• TanDEM-X (TerraSAR-X add-on for Digital Elevation Measurements) is an Earth observation radar mission that consists of a SAR interferometer built by two almost identical satellites flying in close formation. With a typical separation between the satellites of 120m to 500m a global Digital Elevation Model (DEM) has been generated. The main objective of the TanDEM-X mission is to create a precise 3D map of the Earth's land surfaces that is homogeneous in quality and unprecedented in accuracy. The data acquisition was completed in 2015 and production of the global DEM was completed in September 2016. The absolute height error is with about 1m an order of magnitude below the 10m requirement. The TanDEM-X 12m DEM is the nominal product variant of the global Digital Elevation Model (DEM) acquired in the frame of the German TanDEM-X mission between 2010 and 2015 with a spatial resolution of 0.4 arcseconds (12m at the equator). It covers all Earth’s landmasses from pole to pole. For more information concerning the TanDEM-X mission, the reader is referred to: https://www.dlr.de/dlr/en/desktopdefault.aspx/tabid-10378/

  • TanDEM-X (TerraSAR-X add-on for Digital Elevation Measurements) is an Earth observation radar mission that consists of a SAR interferometer built by two almost identical satellites flying in close formation. With a typical separation between the satellites of 120m to 500m a global Digital Elevation Model (DEM) has been generated. The main objective of the TanDEM-X mission is to create a precise 3D map of the Earth's land surfaces that is homogeneous in quality and unprecedented in accuracy. The data acquisition was completed in 2015 and production of the global DEM was completed in September 2016. The absolute height error is with about 1m an order of magnitude below the 10m requirement. The TanDEM-X 30m DEM is a product variant of the global Digital Elevation Model (DEM) acquired in the frame of the German TanDEM-X mission between 2010 and 2015, and has a reduced pixel spacing of 1 arcsecond (30m at the equator). It covers all Earth’s landmasses from pole to pole. For more information concerning the TanDEM-X mission, the reader is referred to: https://www.dlr.de/dlr/en/desktopdefault.aspx/tabid-10378/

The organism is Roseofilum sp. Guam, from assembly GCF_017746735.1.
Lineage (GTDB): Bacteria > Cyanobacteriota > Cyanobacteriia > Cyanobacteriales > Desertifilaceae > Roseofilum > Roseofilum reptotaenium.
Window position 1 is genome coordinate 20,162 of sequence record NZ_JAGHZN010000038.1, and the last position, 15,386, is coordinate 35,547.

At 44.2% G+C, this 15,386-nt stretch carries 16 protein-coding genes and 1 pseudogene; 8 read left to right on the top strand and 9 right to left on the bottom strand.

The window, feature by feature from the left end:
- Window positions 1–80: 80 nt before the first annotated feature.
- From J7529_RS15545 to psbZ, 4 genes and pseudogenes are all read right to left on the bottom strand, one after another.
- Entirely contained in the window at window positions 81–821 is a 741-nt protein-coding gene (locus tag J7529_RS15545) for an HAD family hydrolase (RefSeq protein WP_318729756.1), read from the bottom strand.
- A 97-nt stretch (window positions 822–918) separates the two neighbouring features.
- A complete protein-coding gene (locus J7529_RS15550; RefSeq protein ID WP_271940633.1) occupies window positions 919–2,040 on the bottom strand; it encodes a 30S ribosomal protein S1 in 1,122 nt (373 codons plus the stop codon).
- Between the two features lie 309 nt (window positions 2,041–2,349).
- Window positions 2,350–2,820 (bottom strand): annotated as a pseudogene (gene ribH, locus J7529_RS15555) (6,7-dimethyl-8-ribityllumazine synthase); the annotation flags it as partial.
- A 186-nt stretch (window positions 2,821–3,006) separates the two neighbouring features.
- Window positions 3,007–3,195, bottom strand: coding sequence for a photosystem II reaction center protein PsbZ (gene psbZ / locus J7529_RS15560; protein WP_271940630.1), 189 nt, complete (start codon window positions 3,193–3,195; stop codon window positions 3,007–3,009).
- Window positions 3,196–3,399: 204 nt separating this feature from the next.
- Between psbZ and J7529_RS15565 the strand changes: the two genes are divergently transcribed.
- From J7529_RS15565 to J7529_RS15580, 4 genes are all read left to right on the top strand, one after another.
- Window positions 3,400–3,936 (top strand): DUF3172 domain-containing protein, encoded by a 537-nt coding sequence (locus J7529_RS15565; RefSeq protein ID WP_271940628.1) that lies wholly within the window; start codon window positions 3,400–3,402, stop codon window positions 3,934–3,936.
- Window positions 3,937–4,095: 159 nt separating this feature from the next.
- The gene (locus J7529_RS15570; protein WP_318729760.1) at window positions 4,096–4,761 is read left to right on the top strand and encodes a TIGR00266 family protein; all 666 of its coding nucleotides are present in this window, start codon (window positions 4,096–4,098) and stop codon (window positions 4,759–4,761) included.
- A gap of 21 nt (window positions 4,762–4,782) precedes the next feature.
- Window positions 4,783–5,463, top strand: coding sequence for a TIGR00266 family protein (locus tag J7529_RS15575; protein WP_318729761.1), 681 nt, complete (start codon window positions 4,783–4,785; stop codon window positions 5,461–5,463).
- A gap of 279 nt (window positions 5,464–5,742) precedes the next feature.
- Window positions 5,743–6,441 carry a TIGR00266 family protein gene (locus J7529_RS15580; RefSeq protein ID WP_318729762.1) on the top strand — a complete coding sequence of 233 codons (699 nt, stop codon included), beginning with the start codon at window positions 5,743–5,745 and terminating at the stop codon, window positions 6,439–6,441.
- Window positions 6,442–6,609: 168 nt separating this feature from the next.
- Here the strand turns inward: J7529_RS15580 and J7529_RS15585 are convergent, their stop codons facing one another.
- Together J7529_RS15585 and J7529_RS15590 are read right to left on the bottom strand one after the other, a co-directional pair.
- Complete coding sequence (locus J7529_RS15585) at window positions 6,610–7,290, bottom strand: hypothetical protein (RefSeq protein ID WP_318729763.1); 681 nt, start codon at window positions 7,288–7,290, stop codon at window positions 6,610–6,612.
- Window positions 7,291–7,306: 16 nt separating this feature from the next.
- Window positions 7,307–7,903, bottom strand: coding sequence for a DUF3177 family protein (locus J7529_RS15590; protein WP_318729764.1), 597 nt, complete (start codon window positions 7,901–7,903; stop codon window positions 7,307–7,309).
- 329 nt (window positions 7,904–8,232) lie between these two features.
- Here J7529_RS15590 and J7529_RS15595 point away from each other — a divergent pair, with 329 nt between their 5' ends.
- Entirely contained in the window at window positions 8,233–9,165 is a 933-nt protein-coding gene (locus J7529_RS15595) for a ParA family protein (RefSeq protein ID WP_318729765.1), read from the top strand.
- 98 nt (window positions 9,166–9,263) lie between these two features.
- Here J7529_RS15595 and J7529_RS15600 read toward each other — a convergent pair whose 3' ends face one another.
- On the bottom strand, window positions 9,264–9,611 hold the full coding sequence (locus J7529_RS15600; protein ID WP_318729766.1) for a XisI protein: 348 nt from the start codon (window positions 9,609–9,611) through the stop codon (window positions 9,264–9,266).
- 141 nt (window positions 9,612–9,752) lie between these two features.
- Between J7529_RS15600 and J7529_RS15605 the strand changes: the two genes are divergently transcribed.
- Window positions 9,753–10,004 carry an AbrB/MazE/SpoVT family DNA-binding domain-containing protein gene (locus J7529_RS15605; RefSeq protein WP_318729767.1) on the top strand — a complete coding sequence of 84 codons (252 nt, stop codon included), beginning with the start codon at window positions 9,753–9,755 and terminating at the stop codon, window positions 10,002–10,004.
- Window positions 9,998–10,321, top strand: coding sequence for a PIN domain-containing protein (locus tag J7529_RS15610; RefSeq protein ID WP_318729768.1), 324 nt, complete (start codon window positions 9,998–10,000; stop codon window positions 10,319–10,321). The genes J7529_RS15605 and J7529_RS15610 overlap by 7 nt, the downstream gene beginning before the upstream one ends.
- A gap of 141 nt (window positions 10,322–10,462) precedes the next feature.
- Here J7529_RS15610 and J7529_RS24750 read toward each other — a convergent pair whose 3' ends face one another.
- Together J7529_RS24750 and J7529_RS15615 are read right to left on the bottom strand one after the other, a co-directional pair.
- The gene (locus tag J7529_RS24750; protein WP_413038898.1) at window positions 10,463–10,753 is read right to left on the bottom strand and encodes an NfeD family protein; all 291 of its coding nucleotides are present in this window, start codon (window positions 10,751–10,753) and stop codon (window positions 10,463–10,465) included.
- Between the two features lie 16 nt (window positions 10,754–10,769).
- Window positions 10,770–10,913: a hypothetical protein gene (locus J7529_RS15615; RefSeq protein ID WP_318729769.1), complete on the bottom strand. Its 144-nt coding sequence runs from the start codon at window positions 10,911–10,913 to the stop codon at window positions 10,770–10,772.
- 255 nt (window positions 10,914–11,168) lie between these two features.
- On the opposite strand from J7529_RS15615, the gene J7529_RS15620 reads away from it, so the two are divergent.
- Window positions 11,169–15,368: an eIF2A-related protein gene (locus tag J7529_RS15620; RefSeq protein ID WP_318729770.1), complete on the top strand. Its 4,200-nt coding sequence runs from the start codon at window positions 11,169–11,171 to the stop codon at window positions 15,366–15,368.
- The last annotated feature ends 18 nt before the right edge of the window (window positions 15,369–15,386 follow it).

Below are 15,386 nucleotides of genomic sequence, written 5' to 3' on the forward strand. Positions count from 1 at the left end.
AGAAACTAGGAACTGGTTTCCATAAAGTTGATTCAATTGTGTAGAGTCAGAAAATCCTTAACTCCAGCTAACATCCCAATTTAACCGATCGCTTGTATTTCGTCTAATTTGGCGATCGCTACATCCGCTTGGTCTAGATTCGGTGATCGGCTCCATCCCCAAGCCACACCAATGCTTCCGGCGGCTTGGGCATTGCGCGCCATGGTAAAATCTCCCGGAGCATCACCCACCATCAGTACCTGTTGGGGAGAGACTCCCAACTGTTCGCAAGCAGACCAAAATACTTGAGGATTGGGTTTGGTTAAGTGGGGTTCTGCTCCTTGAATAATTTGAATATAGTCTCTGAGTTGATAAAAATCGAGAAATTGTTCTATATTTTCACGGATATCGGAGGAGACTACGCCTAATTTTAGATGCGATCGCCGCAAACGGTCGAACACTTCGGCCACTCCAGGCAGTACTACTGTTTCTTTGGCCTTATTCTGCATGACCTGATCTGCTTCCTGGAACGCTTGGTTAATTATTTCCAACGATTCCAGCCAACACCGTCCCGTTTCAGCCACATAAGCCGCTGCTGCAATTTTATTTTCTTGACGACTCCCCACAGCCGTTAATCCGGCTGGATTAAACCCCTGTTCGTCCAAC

• These data were derived from the original DEMs produced by the BOREAS HYD-08 team. The original DEMs were in the UTM projection, while this product is projected in the AEAC projection (see Section 7 for further projection details). The pixel size of the data is 100 meters, which is appropriate for the 1:50,000- scale contours from which the DEMs were made. The original data were compiled from information available in the 1970s and 1980s. This data set covers the two MSAs that are contained within the SSA and the NSA. [ This document was provided by NASA's Global Change Master Directory. For more information on the source of this metadata please visit http://gcmd.nasa.gov/r/geoss/[GCMD]BOREAS_N_S_DEM ]

  • The SRTM X-SAR Elevation Mosaic is an aggregation of DLR's SRTM X-SAR DTED tiles. The SRTM X-SAR Color-Coded Elevation Mosaic combines the SRTM X-SAR Elevation and Hillshade Mosaic Datasets to produce a hypsometric colored and shaded relief of the SRTM X-SAR DTED tiles.